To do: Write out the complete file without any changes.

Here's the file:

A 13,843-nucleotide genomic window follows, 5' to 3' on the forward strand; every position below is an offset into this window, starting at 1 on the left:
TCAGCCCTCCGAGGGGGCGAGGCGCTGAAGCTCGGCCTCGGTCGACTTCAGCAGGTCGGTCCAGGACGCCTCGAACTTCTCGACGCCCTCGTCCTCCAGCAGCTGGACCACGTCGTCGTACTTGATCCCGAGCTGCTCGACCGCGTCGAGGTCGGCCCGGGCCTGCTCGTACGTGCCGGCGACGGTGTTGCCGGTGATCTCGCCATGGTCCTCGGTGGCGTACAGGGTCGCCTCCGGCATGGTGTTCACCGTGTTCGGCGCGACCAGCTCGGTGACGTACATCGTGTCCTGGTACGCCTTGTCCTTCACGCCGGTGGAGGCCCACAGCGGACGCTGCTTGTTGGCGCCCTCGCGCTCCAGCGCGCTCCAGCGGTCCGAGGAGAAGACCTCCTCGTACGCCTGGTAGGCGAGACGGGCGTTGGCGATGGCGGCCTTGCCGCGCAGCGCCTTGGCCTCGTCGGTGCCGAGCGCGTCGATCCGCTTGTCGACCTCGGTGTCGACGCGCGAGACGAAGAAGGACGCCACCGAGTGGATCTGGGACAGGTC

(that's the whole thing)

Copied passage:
A 13,843-nucleotide genomic window follows, 5' to 3' on the forward strand; every position below is an offset into this window, starting at 1 on the left:
TCAGCCCTCCGAGGGGGCGAGGCGCTGAAGCTCGGCCTCGGTCGACTTCAGCAGGTCGGTCCAGGACGCCTCGAACTTCTCGACGCCCTCGTCCTCCAGCAGCTGGACCACGTCGTCGTACTTGATCCCGAGCTGCTCGACCGCGTCGAGGTCGGCCCGGGCCTGCTCGTACGTGCCGGCGACGGTGTTGCCGGTGATCTCGCCATGGTCCTCGGTGGCGTACAGGGTCGCCTCCGGCATGGTGTTCACCGTGTTCGGCGCGACCAGCTCGGTGACGTACATCGTGTCCTGGTACGCCTTGTCCTTCACGCCGGTGGAGGCCCACAGCGGACGCTGCTTGTTGGCGCCCTCGCGCTCCAGCGCGCTCCAGCGGTCCGAGGAGAAGACCTCCTCGTACGCCTGGTAGGCGAGACGGGCGTTGGCGATGGCGGCCTTGCCGCGCAGCGCCTTGGCCTCGTCGGTGCCGAGCGCGTCGATCCGCTTGTCGACCTCGGTGTCGACGCGCGAGACGAAGAAGGACGCCACCGAGTGGATCTGGGACAGGTC